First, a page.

Sitting down to nurse your baby, and as he or she latches and start to pull milk from your breast, you feel depressed, anxious, sad, angry, or even have a hollowness in the pit of your stomach. Your milk lets down and those feelings retreat and you can happily nurse your baby. Does this sound like you? Have you thought all this time that you were crazy? Were you ashamed of these feelings you had? Did you think you had postpartum depression but only felt those depressed feelings while nursing? You might be surprised to know that you are NOT alone and you are NOT crazy, that thousands of women experience these exact same feelings every time they nurse as well…and it has a name. D-MER or Dysphoric Milk Ejection Reflex.
D-MER is defined as an anomaly of the milk-release mechanism in lactating women. A lactating woman who has D-MER experiences a brief dysphoria just prior to the milk ejection reflex. D-MER always presents as an emotional reaction, but may also produce a hollow or churning feeling in the pit of the stomach. When experiencing D-MER, mothers may report any of a spectrum of different unpleasant emotions, ranging from depression to anxiety to anger. Each of these emotions can be felt at a different level of intensity.
This little known and seldom talked about condition is slowly starting to gain a foot hold in the US. People are finally talking about it, and because people are talking about it, women who have this condition are finally able to realize that they are not alone, they are not crazy and it’s NOTHING to be ashamed of. I had never heard of D-MER until last year when a midwifery page I follow on Facebook shared the D-MER.org website and I began to learn about this phenomenon. I had never met anyone with D-MER until yesterday when I met two! Neither woman knew she had this condition. As I was listening to them talk, it became clear how important it is for there to be awareness and eduction about D-MER.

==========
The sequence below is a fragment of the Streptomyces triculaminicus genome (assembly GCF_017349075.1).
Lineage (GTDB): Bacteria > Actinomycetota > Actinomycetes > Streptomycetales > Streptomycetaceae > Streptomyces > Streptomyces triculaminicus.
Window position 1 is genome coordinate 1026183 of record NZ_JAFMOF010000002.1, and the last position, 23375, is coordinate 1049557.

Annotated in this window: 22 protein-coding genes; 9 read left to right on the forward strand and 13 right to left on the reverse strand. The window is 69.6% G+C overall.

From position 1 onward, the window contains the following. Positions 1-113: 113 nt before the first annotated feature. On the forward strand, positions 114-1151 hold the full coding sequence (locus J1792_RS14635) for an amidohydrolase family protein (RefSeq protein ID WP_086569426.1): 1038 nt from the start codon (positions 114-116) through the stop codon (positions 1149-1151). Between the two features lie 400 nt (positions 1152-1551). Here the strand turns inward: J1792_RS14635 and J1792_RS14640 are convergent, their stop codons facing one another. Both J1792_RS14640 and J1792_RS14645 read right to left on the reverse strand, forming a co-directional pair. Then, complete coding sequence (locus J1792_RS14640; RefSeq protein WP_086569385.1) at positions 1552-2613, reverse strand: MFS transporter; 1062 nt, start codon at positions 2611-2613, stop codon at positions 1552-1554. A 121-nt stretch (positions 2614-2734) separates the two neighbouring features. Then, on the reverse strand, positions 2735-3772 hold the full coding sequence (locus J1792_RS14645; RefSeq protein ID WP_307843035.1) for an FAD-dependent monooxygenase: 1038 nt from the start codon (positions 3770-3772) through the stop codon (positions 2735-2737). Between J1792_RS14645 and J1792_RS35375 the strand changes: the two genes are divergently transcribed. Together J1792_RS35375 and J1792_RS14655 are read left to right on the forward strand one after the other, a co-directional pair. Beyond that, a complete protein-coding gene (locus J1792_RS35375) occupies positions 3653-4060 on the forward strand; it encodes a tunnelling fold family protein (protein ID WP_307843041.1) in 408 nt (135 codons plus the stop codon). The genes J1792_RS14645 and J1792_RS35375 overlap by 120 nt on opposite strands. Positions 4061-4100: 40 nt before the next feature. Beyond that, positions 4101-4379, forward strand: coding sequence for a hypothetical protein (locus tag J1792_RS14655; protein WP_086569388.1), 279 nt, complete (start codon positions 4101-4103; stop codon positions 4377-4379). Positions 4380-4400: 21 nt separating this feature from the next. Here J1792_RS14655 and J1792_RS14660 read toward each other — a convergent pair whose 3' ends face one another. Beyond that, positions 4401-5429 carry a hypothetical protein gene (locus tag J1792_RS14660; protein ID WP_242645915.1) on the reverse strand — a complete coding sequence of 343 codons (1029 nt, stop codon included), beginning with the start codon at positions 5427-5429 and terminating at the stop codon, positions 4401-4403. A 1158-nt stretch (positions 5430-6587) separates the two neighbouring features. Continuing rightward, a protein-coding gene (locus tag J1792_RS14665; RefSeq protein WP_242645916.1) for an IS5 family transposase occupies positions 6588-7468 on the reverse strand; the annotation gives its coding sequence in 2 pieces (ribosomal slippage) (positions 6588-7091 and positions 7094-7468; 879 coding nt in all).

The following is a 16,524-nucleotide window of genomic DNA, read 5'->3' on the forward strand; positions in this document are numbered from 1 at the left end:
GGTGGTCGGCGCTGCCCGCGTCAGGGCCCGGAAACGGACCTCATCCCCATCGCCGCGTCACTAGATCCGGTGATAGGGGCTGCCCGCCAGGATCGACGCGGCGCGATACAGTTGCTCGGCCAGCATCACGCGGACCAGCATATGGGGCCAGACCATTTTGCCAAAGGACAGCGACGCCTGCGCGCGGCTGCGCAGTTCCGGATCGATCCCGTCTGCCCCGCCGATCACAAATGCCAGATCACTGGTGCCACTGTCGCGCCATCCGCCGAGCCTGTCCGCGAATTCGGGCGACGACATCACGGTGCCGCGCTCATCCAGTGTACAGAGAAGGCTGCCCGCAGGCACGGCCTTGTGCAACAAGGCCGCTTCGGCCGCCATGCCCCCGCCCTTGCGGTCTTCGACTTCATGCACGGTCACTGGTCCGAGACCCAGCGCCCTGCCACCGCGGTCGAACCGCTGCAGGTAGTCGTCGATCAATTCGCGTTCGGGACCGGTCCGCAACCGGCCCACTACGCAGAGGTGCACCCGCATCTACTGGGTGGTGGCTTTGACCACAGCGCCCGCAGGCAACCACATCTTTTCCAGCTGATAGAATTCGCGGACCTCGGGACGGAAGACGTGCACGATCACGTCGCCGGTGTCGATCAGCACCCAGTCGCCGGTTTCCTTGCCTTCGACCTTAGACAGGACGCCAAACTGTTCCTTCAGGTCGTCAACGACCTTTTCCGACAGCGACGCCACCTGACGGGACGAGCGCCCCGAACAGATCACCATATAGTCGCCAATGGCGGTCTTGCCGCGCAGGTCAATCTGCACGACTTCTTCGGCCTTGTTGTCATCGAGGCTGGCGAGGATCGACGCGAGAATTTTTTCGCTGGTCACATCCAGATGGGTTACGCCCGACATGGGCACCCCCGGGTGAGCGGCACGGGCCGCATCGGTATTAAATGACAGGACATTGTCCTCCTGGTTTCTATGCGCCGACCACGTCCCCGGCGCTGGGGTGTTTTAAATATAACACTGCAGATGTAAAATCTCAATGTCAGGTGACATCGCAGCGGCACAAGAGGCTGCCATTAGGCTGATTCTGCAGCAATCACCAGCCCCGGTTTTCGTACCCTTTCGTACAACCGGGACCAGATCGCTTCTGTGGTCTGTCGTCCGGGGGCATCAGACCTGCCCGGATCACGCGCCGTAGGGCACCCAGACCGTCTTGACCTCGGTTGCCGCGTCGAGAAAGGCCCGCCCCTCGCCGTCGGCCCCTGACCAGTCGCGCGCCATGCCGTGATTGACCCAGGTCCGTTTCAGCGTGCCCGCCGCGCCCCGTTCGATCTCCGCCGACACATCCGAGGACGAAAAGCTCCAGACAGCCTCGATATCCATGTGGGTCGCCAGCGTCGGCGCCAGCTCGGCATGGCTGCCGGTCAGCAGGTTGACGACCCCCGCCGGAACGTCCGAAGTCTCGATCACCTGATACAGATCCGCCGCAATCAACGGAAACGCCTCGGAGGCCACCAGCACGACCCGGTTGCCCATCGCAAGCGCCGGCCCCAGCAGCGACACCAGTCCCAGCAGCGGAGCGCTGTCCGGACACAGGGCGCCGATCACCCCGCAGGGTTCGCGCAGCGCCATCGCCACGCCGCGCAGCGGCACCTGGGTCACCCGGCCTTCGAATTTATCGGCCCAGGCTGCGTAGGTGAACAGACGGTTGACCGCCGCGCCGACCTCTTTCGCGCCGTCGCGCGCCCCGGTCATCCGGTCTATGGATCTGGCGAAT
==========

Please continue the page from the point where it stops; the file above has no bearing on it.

One of the women I met yesterday was a nurse, and as I started explaining D-MER to her, her eyes got wide and I’m pretty sure I saw tears form. She told me how she felt these feelings while nursing her son, and the guilt she carried with her over these feelings was tremendous. She still had so much guilt over these horrible feelings she had before letdown two years later, and she honestly thought she was crazy and completely alone. She told me about the horrible anxiety she would feel when her son latched on and how she literally wanted to crawl out of her skin until the feelings magically dissipated, but she had no idea why. She identified herself as an anxious person in general, and she had always attributed these feelings to her anxiety and never associated the release of these feelings with her let-down. Looking back, she sees how the release in her feelings did indeed coincide with her let-down, and the relief in knowing there was a reason for it was instant.
There is no real treatment for D-MER, although an increase in dopamine levels has shown to decrease the condition in some women. Most women have reported a lessening in symptoms simply from being aware that they have the condition and that it’s not just them, that there is a sisterhood of women all across the globe who feel the exact same way and who also feel that they are entirely alone in it. I’m here to tell you, ladies, you are not alone. You are out there and you are many. You don’t have to suffer in silence.
Do you have D-MER? Leave a comment and find others like you
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